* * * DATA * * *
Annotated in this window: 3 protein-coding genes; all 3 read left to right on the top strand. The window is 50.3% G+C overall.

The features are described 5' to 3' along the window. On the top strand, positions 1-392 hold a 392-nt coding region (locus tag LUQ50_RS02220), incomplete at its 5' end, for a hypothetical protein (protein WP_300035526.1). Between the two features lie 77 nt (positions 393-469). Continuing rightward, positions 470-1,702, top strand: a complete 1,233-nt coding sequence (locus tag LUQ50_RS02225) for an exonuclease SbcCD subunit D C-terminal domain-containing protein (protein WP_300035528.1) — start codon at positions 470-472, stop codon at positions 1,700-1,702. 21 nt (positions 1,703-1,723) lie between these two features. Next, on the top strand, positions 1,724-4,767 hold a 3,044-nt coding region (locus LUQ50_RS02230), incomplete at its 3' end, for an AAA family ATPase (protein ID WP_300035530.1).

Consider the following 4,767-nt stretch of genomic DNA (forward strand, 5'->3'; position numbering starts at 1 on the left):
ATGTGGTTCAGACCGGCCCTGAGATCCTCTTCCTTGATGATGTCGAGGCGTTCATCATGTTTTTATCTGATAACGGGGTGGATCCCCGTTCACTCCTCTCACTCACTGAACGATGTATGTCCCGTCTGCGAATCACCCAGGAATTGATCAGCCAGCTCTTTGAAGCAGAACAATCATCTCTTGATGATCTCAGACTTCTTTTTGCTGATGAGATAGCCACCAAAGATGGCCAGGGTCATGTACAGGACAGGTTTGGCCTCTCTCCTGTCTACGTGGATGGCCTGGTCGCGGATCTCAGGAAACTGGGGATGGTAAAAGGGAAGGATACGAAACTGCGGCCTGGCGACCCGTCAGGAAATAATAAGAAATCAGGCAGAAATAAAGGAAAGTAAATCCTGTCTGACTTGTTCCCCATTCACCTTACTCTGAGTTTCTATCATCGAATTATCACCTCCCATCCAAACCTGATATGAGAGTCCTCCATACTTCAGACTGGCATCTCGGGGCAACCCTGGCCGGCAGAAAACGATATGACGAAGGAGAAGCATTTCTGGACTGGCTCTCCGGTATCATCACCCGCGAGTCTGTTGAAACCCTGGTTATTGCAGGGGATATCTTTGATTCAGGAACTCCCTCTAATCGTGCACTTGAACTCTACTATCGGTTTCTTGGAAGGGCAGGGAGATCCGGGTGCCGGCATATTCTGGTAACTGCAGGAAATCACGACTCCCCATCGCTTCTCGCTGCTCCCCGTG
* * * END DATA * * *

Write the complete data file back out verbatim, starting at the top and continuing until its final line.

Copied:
Annotated in this window: 3 protein-coding genes; all 3 read left to right on the top strand. The window is 50.3% G+C overall.

The features are described 5' to 3' along the window. On the top strand, positions 1-392 hold a 392-nt coding region (locus tag LUQ50_RS02220), incomplete at its 5' end, for a hypothetical protein (protein WP_300035526.1). Between the two features lie 77 nt (positions 393-469). Continuing rightward, positions 470-1,702, top strand: a complete 1,233-nt coding sequence (locus tag LUQ50_RS02225) for an exonuclease SbcCD subunit D C-terminal domain-containing protein (protein WP_300035528.1) — start codon at positions 470-472, stop codon at positions 1,700-1,702. 21 nt (positions 1,703-1,723) lie between these two features. Next, on the top strand, positions 1,724-4,767 hold a 3,044-nt coding region (locus LUQ50_RS02230), incomplete at its 3' end, for an AAA family ATPase (protein ID WP_300035530.1).

Consider the following 4,767-nt stretch of genomic DNA (forward strand, 5'->3'; position numbering starts at 1 on the left):
ATGTGGTTCAGACCGGCCCTGAGATCCTCTTCCTTGATGATGTCGAGGCGTTCATCATGTTTTTATCTGATAACGGGGTGGATCCCCGTTCACTCCTCTCACTCACTGAACGATGTATGTCCCGTCTGCGAATCACCCAGGAATTGATCAGCCAGCTCTTTGAAGCAGAACAATCATCTCTTGATGATCTCAGACTTCTTTTTGCTGATGAGATAGCCACCAAAGATGGCCAGGGTCATGTACAGGACAGGTTTGGCCTCTCTCCTGTCTACGTGGATGGCCTGGTCGCGGATCTCAGGAAACTGGGGATGGTAAAAGGGAAGGATACGAAACTGCGGCCTGGCGACCCGTCAGGAAATAATAAGAAATCAGGCAGAAATAAAGGAAAGTAAATCCTGTCTGACTTGTTCCCCATTCACCTTACTCTGAGTTTCTATCATCGAATTATCACCTCCCATCCAAACCTGATATGAGAGTCCTCCATACTTCAGACTGGCATCTCGGGGCAACCCTGGCCGGCAGAAAACGATATGACGAAGGAGAAGCATTTCTGGACTGGCTCTCCGGTATCATCACCCGCGAGTCTGTTGAAACCCTGGTTATTGCAGGGGATATCTTTGATTCAGGAACTCCCTCTAATCGTGCACTTGAACTCTACTATCGGTTTCTTGGAAGGGCAGGGAGATCCGGGTGCCGGCATATTCTGGTAACTGCAGGAAATCACGACTCCCCATCGCTTCTCGCTGCTCCCCGTG